Dystos

From Wikipedia, the free encyclopedia
Jump to: navigation, search
Dystos
Δύστος
Dystos is located in Greece
Dystos
Dystos
Coordinates: 38°23′N 24°7′E / 38.383°N 24.117°E / 38.383; 24.117Coordinates: 38°23′N 24°7′E / 38.383°N 24.117°E / 38.383; 24.117
Country Greece
Administrative region Central Greece
Regional unit Euboea
Municipality Kymi-Aliveri
 • Municipal unit 162.431 km2 (62.715 sq mi)
Elevation 124 m (407 ft)
Population (2011)[1]
 • Municipal unit 4,818
 • Municipal unit density 30/km2 (77/sq mi)
Community[1]
 • Population 699 (2011)
Time zone EET (UTC+2)
 • Summer (DST) EEST (UTC+3)
Postal code 340 17, 345 00
Area code(s) 22230
Vehicle registration ΧΑ
Website http://www.distos.gr/

Dystos (Greek: Δύστος [ˈðistos]; Latin: Dystus) is the name of a lake, village and former municipality in Euboea, Greece. Since the 2011 local government reform it is part of the municipality Kymi-Aliveri, of which it is a municipal unit.[2] The municipal unit has an area of 162.431 km2.[3] The seat of the municipality was Krieza.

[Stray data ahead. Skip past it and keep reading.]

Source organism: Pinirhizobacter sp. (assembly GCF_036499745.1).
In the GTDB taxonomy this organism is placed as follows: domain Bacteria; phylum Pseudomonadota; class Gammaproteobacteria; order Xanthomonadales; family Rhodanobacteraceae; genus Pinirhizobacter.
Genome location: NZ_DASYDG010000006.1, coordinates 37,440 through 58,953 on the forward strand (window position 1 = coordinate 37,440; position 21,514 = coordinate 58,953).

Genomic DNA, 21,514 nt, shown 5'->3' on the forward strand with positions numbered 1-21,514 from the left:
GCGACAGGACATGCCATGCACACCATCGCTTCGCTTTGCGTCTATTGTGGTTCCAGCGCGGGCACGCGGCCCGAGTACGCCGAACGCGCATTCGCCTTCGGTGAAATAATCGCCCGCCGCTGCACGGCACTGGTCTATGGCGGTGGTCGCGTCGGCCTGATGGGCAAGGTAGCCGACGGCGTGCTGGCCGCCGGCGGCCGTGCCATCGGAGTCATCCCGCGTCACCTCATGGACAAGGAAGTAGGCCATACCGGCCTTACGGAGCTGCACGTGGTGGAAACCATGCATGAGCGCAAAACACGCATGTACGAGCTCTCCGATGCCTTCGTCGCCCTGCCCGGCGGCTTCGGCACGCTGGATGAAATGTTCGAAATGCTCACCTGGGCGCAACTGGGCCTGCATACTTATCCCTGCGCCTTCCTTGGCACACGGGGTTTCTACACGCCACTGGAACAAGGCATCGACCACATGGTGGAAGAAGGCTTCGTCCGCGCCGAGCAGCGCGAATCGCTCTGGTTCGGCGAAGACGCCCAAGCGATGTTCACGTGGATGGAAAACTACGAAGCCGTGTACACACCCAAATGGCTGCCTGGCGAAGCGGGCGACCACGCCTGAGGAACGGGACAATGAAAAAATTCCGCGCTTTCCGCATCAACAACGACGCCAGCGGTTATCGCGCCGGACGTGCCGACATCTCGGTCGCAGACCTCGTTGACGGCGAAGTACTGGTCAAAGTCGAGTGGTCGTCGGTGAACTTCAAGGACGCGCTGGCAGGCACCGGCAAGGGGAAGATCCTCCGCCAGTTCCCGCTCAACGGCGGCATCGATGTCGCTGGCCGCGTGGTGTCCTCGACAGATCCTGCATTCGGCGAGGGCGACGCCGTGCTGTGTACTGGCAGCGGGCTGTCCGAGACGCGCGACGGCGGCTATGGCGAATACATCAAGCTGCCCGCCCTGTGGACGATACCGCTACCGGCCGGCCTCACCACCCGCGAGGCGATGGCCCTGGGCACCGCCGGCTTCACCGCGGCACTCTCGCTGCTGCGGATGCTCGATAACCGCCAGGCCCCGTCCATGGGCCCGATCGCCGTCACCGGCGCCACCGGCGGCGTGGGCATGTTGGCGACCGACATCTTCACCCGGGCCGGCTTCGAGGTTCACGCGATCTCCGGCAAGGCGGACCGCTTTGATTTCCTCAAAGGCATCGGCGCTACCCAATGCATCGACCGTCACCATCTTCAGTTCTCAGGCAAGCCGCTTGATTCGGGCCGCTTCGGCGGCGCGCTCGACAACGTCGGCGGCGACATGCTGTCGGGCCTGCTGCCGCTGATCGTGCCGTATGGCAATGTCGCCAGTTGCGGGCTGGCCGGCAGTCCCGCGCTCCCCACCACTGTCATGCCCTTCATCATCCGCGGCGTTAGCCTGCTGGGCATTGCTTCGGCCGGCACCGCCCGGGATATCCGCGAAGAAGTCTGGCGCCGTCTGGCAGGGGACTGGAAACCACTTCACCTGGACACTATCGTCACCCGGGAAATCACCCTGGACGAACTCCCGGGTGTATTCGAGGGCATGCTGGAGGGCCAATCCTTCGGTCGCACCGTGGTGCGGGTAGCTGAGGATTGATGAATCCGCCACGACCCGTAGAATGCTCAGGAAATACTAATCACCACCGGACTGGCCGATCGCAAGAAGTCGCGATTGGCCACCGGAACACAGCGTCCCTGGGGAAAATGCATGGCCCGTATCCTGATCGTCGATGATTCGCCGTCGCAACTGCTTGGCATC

History[edit]

The ancient town Dystus was mentioned by the 4th century BC historian Theopompus.[4] It is thought to have been founded by the Dryopians.[5] During the 1950s, the power corporation of Greece established a steam power plant close to the lake Dystos at the city of Aliveri. That power plant used lake water for the cooling system.[citation needed]

Historical population[edit]

Year Village population Municipality population
1981 662 -
1991 589 5,074
2001 590 5,579
2011 586 4,818

References[edit]

  1. ^ a b "Απογραφή Πληθυσμού - Κατοικιών 2011. ΜΟΝΙΜΟΣ Πληθυσμός" (in Greek). Hellenic Statistical Authority. 
  2. ^ Kallikratis law Greece Ministry of Interior (in Greek)
  3. ^ "Population & housing census 2001 (incl. area and average elevation)" (PDF) (in Greek). National Statistical Service of Greece. Archived from the original (PDF) on 2015-09-21. 
  4. ^  Smith, William, ed. (1854). "Dystus". Dictionary of Greek and Roman Geography. 1. London: John Murray. 
  5. ^ DYSTOS Euboia, Greece, entry in The Princeton Encyclopedia of Classical Sites.

External links[edit]